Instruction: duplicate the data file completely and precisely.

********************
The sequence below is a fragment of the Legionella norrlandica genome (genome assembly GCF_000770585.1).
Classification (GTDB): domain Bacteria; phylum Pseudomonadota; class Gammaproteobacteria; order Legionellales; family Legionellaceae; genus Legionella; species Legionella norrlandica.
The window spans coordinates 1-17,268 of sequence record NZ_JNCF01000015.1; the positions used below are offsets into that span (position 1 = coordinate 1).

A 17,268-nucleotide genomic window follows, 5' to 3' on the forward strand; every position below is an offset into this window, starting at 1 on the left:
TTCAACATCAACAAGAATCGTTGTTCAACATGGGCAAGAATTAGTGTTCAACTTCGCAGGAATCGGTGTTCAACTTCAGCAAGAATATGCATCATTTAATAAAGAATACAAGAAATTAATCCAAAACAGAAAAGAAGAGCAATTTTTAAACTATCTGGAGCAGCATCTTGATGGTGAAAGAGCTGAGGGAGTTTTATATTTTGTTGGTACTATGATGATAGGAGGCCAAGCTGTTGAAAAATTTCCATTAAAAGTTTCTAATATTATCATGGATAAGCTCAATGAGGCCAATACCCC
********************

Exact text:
The sequence below is a fragment of the Legionella norrlandica genome (genome assembly GCF_000770585.1).
Classification (GTDB): domain Bacteria; phylum Pseudomonadota; class Gammaproteobacteria; order Legionellales; family Legionellaceae; genus Legionella; species Legionella norrlandica.
The window spans coordinates 1-17,268 of sequence record NZ_JNCF01000015.1; the positions used below are offsets into that span (position 1 = coordinate 1).

A 17,268-nucleotide genomic window follows, 5' to 3' on the forward strand; every position below is an offset into this window, starting at 1 on the left:
TTCAACATCAACAAGAATCGTTGTTCAACATGGGCAAGAATTAGTGTTCAACTTCGCAGGAATCGGTGTTCAACTTCAGCAAGAATATGCATCATTTAATAAAGAATACAAGAAATTAATCCAAAACAGAAAAGAAGAGCAATTTTTAAACTATCTGGAGCAGCATCTTGATGGTGAAAGAGCTGAGGGAGTTTTATATTTTGTTGGTACTATGATGATAGGAGGCCAAGCTGTTGAAAAATTTCCATTAAAAGTTTCTAATATTATCATGGATAAGCTCAATGAGGCCAATACCCC